The U.S. Navy and the University of Georgia Skidaway Institute of Oceanography are teaming up this summer to track hurricanes.
The collaboration is part of a larger project that includes the University of North Carolina-Chapel Hill, the University of South Florida and the Southeast Coastal Ocean Observing Regional Association (SECOORA) to maintain a continuous stream of autonomous underwater vehicle missions off the southeast U.S. coast. The AUVs, also known as “gliders,” contribute to improved storm forecasts by measuring the heat available in the ocean to fuel storms and making that data available to the models used to predict storm intensity.
Gliders are torpedo-shaped crafts that can be packed with sensors and sent on underwater missions to collect oceanographic data. The gliders measure temperature and salinity, among other parameters, as they profile up and down in the water. Equipped with satellite phones, the gliders surface periodically to transmit their recorded data to base stations on land. Since they move through the water by adjusting their buoyancy instead of using a traditional motor and propeller, they require very little power and can remain on their mission for days or weeks at a time.
“We set off with a bit of an ambitious target of deploying a glider at regular intervals off of Cape Canaveral, Florida and then letting it swim all the way up the edge of the Gulf Stream to North Carolina,” UGA Skidaway Institute scientist Catherine Edwards said.
This year’s project got a boost from an extremely rare contribution from the U.S. Navy – a loan of two of its gliders. “That is something that is extremely unusual, made possible by a collaboration the Navy, NOAA and academic partners like Skidaway have developed over the past year,” Edwards said. “We received these two gliders to deploy and recover, and help the Navy piloting team by providing them some guidance on piloting them through the Gulf Stream currents.”
The heat content of the ocean serves as fuel that feeds hurricanes and may determine whether a storm weakens as it approaches land or strengthens, as Hurricane Laura did dramatically last month. As it approached the Louisiana coast on August 26, Laura strengthened from a category one storm to a category four in less than 18 hours. While satellites do well measuring surface temperature, they are not very effective determining the conditions in the rest of the water column. By flying up and down, the gliders measure temperature and salinity changes from top to bottom. They can show if the heat at the surface extends all the way to the bottom, or if it is stratified with cooler water below the surface. If a hurricane mixes up cooler water from below to the surface, it can serve to weaken the storm.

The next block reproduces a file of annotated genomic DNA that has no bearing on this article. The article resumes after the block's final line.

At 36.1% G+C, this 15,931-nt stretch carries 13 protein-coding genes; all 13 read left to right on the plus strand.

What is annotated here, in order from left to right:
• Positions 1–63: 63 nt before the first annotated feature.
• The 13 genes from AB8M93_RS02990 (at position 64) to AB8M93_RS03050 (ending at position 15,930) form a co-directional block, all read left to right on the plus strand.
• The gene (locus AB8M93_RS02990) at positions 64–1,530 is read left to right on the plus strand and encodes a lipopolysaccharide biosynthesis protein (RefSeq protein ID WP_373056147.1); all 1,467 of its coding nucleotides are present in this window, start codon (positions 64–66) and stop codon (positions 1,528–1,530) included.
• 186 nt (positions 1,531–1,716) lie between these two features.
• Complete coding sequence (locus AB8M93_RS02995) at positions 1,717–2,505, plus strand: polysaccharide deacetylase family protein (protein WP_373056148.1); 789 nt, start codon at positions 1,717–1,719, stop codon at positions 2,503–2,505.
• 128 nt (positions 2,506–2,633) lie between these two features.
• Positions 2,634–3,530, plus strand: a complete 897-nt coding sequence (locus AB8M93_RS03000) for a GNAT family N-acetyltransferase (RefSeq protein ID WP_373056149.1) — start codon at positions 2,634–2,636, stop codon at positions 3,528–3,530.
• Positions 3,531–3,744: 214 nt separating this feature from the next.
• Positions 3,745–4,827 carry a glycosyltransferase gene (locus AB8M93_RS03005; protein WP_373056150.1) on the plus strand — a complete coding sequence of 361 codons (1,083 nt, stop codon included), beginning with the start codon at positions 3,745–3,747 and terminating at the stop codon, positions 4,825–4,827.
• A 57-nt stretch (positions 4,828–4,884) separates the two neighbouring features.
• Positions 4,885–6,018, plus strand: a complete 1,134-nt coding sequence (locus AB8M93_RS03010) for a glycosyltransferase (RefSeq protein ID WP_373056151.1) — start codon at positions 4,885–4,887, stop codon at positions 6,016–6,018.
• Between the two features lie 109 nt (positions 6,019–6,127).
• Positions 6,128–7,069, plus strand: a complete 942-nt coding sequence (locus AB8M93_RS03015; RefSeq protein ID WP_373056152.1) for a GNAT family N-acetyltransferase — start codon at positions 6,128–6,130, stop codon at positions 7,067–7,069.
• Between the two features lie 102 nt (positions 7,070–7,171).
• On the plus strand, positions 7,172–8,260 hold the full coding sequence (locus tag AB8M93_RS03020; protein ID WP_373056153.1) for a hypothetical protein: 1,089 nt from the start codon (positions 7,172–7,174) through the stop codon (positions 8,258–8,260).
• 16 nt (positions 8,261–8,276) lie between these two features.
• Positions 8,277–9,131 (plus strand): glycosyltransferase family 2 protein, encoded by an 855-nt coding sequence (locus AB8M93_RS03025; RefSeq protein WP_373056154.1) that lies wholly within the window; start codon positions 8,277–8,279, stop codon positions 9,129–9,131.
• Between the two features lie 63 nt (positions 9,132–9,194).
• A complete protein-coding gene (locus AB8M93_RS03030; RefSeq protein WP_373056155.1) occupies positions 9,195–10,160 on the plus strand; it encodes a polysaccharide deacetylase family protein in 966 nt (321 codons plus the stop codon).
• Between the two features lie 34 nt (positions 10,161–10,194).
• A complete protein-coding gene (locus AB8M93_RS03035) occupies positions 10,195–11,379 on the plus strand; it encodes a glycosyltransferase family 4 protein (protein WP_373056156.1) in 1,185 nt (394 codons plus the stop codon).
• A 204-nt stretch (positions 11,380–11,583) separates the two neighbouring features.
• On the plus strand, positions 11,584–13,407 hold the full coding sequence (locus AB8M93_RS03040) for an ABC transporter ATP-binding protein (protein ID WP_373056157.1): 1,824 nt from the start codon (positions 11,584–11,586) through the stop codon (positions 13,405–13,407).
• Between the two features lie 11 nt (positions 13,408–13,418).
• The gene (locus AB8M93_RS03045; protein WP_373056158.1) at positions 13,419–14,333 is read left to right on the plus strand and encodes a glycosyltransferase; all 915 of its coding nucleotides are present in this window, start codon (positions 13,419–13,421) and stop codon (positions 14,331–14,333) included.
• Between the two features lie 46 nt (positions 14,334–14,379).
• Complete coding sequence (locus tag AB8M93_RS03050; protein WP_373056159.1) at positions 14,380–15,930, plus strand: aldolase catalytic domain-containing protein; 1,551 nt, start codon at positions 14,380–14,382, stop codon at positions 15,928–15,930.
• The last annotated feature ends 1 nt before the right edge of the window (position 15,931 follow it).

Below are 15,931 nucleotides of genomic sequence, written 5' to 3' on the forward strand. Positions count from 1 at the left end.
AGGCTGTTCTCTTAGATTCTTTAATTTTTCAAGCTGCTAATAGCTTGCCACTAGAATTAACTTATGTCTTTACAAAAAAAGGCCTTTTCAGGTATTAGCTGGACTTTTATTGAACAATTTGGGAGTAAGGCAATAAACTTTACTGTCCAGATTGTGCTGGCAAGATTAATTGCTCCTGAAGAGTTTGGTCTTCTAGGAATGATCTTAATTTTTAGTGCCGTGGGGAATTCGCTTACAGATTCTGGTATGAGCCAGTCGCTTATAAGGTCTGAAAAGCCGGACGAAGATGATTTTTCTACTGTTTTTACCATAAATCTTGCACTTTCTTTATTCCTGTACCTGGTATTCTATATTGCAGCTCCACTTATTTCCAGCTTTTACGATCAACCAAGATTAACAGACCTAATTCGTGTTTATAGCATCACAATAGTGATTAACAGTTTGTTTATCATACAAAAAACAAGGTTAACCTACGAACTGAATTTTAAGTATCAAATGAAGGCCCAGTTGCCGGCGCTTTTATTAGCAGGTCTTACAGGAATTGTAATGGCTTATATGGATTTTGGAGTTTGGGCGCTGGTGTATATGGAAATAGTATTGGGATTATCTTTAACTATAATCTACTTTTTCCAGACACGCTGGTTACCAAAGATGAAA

The gliders are programmed to surface every four hours and, using the satellite phones built into their tails, report their data to shore and then into national and international data repositories. The Navy assimilates this data into its operational ocean models, and the data is available for scientists, partners and the general public to access the information within hours of measurement.
“It can get pretty rough out there, but the gliders do great,” Edwards said. “They have a lot of buoyancy built in their tail, and as long as they can get that tail out of the water, they can get clear communications to shore.”
The glider data serves both short- and long-term goals. Because the gliders update so frequently, their data is available for assimilation into current storm forecast models on a near-real time basis. In addition, the data also serves the larger scale mission of learning more about the relationship between the ocean and the atmosphere. Edwards calls the gliders the weather balloons of the ocean. Every day, thousands of weather balloons are released to collect data for weather forecasts. She says that gliders do the same for the ocean.
“Hurricanes show how important the connection between the ocean and the atmosphere is,” she said. “I think there is a growing awareness that the ocean-atmosphere connection is important for weather predictions overall.
“From hurricanes to strong winter ‘bomb’ cyclones, even places far from the coast have weather that is driven by the ocean.”
So far this season, the gliders have been well-positioned. For example, Hurricane Isaias was very difficult to predict, but at one point it was tracking directly towards Savannah.
“We had two gliders in the water at that time, and I tell you, the track literally went directly over our two gliders,” Edwards said. “It also went over a number of other gliders near Puerto Rico and the Virgin Islands.
“I joked that Isaias looked like PacMan. He was trying to eat up as many gliders as he could on his path.”
Edwards praises her co-chief scientists, Harvey Seim from the University of North Carolina and Chad Lembke from the University of South Florida. She also credits the team of 17 glider pilots among the three institutions who direct the gliders on an hour to hour basis.
“This is a really ambitious project to deploy as many gliders as we have a fantastic team to pull that off,” she said. “It’s the team, and how we work together, that has made this so much fun.”
The biweekly deployments will continue through the rest of hurricane season, providing real-time data along the length of the southeast Atlantic coast.